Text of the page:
Carbonic Anhydrase Enhanced Carbon Capture: Kinetic Measurements and Pilot Plant Trials

Arne Gladis, Maria Gundersen Deslauriers, Philip Loldrup Fosbøl, John Woodley, Nicolas von Solms

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In this study the effect of carbonic anhydrase addition on the absorption of CO2 was investigated in a wetted wall column apparatus. Four different solvents: MEA (a primary amine), AMP (a sterically hindered primary amine), MDEA (a tertiary amine) and K2CO3 a carbonate salt solution were tested in concentrations from 5 to 50 wt%. Necessary mass transfer parameters such as liquid side mass transfer coefficient and solvent and enzyme reaction rates were determined in a temperature range from 298 to 328 K and benchmarked to a 30 wt% MEA solution.
The study reveals that the addition of the enzyme carbonic anhydrase (CA) dramatically increases the liquid side mass transfer coefficient for 30 wt% MDEA and 15 wt% K2CO3. 30 wt% AMP has a moderate increase whereas 30 wt% MEA was unchanged. The results confirm that bicarbonate forming solvent which do not produce carbamate benefit from CA. The results reveal the impact of temperature in relation to CA. A temperature increase resulted in lower liquid side mass transfer rate for 30 wt% MDEA and 15 wt% K2CO3 but in higher rate for 30 wt% AMP. The overall first order enzyme reaction rate (s-1) was linearly dependent on enzyme concentration for 30 wt% MDEA and 15 wt% K2CO3 at 313 K. The derived enzymatic reaction rate constant kenz (m3 kg-1 s-1) for 15 wt% K2CO3 at 313 K was about 9 times higher than for 30 wt% MDEA and 10 times higher than for 30 wt% AMP. Temperature and concentration did not observably influence the enzymatic rate constant in the concentration range of 5 to 15 wt% K2CO3. The higher solvent concentration only led to a slightly higher reaction rate. A solution with 20 wt% K2CO3 had almost 3 times higher enzyme reaction rate compared to 15 wt% at 298 K and increased with temperature to almost 5 times faster at 328 K. The enzymatic reaction rate for MDEA decreased with both temperature and solvent concentration from 15 to 30 wt%. An increase to 50 wt% resulted in a decrease in reaction rate due to less water present.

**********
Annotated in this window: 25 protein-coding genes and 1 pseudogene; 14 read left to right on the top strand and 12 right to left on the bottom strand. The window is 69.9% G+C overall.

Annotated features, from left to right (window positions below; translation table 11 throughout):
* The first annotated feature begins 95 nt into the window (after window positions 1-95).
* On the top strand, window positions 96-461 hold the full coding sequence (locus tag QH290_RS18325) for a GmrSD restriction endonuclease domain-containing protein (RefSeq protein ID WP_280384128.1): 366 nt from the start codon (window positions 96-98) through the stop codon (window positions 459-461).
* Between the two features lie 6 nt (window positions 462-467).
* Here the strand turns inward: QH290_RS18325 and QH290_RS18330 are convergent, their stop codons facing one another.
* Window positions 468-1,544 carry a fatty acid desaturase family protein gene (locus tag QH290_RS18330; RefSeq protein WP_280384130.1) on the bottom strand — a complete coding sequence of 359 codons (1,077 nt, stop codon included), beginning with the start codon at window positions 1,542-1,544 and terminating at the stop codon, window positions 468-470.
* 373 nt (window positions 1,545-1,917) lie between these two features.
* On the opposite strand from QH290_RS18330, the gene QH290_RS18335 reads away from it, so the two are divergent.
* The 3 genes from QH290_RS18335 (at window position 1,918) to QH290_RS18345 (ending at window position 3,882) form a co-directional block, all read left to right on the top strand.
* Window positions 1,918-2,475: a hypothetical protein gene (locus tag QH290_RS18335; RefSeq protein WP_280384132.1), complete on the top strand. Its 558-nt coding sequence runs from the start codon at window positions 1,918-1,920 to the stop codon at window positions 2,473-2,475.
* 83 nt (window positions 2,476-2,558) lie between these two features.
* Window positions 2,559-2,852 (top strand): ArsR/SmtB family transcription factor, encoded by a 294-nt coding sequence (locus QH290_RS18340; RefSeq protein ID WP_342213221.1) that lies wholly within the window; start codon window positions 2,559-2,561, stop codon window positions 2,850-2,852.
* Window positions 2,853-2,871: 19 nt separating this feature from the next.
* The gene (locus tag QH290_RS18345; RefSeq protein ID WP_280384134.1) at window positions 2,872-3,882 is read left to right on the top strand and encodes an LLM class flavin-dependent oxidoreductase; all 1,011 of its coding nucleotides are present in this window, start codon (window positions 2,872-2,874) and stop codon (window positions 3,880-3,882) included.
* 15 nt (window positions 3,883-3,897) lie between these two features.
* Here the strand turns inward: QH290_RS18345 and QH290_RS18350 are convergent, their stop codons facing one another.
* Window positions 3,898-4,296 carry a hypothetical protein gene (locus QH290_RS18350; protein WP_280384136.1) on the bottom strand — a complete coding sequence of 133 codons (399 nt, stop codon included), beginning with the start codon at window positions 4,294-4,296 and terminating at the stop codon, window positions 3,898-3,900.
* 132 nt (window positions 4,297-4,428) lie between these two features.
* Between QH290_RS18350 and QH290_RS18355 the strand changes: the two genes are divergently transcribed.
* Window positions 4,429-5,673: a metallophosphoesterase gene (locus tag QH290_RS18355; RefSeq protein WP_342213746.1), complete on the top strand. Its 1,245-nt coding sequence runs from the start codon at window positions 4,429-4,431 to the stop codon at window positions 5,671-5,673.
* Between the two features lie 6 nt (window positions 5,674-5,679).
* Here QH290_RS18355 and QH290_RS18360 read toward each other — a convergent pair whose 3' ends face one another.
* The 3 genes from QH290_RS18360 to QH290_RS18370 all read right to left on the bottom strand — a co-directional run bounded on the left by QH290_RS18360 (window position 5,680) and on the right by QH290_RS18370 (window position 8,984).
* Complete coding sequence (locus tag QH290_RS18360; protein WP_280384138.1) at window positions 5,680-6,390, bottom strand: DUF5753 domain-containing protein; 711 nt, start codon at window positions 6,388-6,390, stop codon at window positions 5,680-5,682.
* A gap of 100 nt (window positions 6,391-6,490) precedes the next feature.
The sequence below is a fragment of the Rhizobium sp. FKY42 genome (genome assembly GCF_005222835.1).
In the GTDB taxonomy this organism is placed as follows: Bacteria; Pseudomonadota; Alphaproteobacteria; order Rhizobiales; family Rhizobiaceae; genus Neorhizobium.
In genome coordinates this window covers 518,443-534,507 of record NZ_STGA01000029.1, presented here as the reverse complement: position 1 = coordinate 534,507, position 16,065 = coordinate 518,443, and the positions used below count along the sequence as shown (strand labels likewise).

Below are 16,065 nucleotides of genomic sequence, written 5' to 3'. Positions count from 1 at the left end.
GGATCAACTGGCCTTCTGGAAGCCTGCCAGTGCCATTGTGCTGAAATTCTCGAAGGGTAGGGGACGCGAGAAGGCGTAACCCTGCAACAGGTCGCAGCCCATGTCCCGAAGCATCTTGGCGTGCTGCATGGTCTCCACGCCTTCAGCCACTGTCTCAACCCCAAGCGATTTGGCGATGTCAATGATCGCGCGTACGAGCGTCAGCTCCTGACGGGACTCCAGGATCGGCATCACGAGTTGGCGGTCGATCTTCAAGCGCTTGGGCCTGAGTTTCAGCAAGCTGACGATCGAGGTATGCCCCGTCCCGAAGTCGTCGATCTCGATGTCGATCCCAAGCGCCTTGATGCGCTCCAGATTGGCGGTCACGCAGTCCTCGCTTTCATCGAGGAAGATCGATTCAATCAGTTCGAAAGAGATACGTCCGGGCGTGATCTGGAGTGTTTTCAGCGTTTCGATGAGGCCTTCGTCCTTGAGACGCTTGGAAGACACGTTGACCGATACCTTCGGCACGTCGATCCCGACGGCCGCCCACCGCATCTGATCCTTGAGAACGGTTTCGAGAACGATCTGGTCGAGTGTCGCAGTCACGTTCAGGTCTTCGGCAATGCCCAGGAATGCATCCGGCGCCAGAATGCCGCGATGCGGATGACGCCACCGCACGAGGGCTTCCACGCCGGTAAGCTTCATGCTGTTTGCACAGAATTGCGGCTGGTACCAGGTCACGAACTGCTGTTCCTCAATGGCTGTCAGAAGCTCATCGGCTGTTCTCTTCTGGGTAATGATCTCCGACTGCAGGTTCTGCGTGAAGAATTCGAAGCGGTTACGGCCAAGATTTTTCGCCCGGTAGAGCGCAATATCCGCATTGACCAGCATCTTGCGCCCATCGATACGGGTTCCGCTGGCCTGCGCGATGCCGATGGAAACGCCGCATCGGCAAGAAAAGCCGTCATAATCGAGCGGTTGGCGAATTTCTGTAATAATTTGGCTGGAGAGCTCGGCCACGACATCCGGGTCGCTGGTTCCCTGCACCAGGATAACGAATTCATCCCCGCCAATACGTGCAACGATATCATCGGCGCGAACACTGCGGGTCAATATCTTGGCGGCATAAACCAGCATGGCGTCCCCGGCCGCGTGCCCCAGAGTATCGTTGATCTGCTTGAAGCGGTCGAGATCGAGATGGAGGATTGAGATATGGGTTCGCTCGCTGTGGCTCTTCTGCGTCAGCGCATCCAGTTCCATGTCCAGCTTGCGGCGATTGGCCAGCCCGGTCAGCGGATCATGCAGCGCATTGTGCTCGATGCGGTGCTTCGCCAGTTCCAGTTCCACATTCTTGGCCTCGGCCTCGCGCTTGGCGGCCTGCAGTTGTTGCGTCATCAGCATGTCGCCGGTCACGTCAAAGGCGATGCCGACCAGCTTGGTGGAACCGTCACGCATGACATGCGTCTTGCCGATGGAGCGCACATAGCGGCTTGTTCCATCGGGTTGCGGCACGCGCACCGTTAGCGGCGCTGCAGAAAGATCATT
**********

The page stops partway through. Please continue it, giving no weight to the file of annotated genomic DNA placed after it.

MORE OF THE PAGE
Pilot plant campaigns were carried out for different solvents and conditions and the results were successfully modelled using intrinsic data obtained from the wetted-wall column experiments
Original languageEnglish
Publication date2016
Number of pages1
Publication statusPublished - 2016
Event2016 AIChE Annual Meeting - Hotel Nikko San Francisco, San Francisco, CA, United States
Duration: 13 Nov 201619 Nov 2016


Conference2016 AIChE Annual Meeting
LocationHotel Nikko San Francisco
Country/TerritoryUnited States
CitySan Francisco, CA
Internet address


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